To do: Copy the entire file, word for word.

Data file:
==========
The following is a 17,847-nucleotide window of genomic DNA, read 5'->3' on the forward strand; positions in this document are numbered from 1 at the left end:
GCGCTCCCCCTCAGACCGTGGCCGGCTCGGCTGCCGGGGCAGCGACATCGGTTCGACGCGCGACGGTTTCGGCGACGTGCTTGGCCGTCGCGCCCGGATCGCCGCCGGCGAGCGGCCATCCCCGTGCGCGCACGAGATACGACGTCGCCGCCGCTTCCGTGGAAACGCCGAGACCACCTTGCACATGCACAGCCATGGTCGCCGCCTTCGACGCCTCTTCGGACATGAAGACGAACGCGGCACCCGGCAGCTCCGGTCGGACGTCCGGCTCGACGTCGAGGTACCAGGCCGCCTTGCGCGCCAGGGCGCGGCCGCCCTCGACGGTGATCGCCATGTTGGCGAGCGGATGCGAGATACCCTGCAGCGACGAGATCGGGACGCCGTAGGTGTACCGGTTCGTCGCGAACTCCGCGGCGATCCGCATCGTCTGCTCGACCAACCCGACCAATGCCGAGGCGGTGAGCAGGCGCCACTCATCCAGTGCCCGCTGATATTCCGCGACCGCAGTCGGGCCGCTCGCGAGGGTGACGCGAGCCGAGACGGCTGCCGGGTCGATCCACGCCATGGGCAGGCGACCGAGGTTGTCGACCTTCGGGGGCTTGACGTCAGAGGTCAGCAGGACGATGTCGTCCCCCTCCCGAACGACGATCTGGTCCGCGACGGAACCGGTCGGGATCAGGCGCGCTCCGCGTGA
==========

The following is a 17,847-nucleotide window of genomic DNA, read 5'->3' on the forward strand; positions in this document are numbered from 1 at the left end:
GCGCTCCCCCTCAGACCGTGGCCGGCTCGGCTGCCGGGGCAGCGACATCGGTTCGACGCGCGACGGTTTCGGCGACGTGCTTGGCCGTCGCGCCCGGATCGCCGCCGGCGAGCGGCCATCCCCGTGCGCGCACGAGATACGACGTCGCCGCCGCTTCCGTGGAAACGCCGAGACCACCTTGCACATGCACAGCCATGGTCGCCGCCTTCGACGCCTCTTCGGACATGAAGACGAACGCGGCACCCGGCAGCTCCGGTCGGACGTCCGGCTCGACGTCGAGGTACCAGGCCGCCTTGCGCGCCAGGGCGCGGCCGCCCTCGACGGTGATCGCCATGTTGGCGAGCGGATGCGAGATACCCTGCAGCGACGAGATCGGGACGCCGTAGGTGTACCGGTTCGTCGCGAACTCCGCGGCGATCCGCATCGTCTGCTCGACCAACCCGACCAATGCCGAGGCGGTGAGCAGGCGCCACTCATCCAGTGCCCGCTGATATTCCGCGACCGCAGTCGGGCCGCTCGCGAGGGTGACGCGAGCCGAGACGGCTGCCGGGTCGATCCACGCCATGGGCAGGCGACCGAGGTTGTCGACCTTCGGGGGCTTGACGTCAGAGGTCAGCAGGACGATGTCGTCCCCCTCCCGAACGACGATCTGGTCCGCGACGGAACCGGTCGGGATCAGGCGCGCTCCGCGTGA